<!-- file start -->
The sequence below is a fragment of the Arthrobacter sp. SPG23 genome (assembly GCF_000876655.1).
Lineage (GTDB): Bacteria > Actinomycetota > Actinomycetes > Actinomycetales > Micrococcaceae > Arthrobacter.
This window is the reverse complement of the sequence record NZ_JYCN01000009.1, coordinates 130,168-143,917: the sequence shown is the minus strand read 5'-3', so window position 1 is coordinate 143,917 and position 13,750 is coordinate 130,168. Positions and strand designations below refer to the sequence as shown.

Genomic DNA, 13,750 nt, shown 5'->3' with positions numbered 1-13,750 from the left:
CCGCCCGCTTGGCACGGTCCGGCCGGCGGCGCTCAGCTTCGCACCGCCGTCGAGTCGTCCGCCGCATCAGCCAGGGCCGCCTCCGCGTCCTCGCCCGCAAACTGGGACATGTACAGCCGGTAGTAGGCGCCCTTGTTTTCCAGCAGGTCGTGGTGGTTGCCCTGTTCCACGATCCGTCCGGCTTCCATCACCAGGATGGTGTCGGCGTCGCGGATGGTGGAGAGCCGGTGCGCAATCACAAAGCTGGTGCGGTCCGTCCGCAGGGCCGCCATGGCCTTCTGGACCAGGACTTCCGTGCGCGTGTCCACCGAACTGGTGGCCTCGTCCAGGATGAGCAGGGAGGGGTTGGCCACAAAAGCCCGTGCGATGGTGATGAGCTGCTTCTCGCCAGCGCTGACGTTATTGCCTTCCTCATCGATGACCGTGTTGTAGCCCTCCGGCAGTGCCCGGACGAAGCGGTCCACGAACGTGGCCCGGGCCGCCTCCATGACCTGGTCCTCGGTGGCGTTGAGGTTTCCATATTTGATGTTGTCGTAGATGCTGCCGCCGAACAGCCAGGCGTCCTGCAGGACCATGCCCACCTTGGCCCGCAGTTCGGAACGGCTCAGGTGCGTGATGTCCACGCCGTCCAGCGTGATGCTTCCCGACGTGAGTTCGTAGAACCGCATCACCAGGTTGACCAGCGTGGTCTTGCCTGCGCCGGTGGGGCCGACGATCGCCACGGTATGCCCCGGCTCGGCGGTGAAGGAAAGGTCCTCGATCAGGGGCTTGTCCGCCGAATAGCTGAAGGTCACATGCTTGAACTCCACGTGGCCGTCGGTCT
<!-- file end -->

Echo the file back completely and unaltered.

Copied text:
The sequence below is a fragment of the Arthrobacter sp. SPG23 genome (assembly GCF_000876655.1).
Lineage (GTDB): Bacteria > Actinomycetota > Actinomycetes > Actinomycetales > Micrococcaceae > Arthrobacter.
This window is the reverse complement of the sequence record NZ_JYCN01000009.1, coordinates 130,168-143,917: the sequence shown is the minus strand read 5'-3', so window position 1 is coordinate 143,917 and position 13,750 is coordinate 130,168. Positions and strand designations below refer to the sequence as shown.

Genomic DNA, 13,750 nt, shown 5'->3' with positions numbered 1-13,750 from the left:
CCGCCCGCTTGGCACGGTCCGGCCGGCGGCGCTCAGCTTCGCACCGCCGTCGAGTCGTCCGCCGCATCAGCCAGGGCCGCCTCCGCGTCCTCGCCCGCAAACTGGGACATGTACAGCCGGTAGTAGGCGCCCTTGTTTTCCAGCAGGTCGTGGTGGTTGCCCTGTTCCACGATCCGTCCGGCTTCCATCACCAGGATGGTGTCGGCGTCGCGGATGGTGGAGAGCCGGTGCGCAATCACAAAGCTGGTGCGGTCCGTCCGCAGGGCCGCCATGGCCTTCTGGACCAGGACTTCCGTGCGCGTGTCCACCGAACTGGTGGCCTCGTCCAGGATGAGCAGGGAGGGGTTGGCCACAAAAGCCCGTGCGATGGTGATGAGCTGCTTCTCGCCAGCGCTGACGTTATTGCCTTCCTCATCGATGACCGTGTTGTAGCCCTCCGGCAGTGCCCGGACGAAGCGGTCCACGAACGTGGCCCGGGCCGCCTCCATGACCTGGTCCTCGGTGGCGTTGAGGTTTCCATATTTGATGTTGTCGTAGATGCTGCCGCCGAACAGCCAGGCGTCCTGCAGGACCATGCCCACCTTGGCCCGCAGTTCGGAACGGCTCAGGTGCGTGATGTCCACGCCGTCCAGCGTGATGCTTCCCGACGTGAGTTCGTAGAACCGCATCACCAGGTTGACCAGCGTGGTCTTGCCTGCGCCGGTGGGGCCGACGATCGCCACGGTATGCCCCGGCTCGGCGGTGAAGGAAAGGTCCTCGATCAGGGGCTTGTCCGCCGAATAGCTGAAGGTCACATGCTTGAACTCCACGTGGCCGTCGGTCT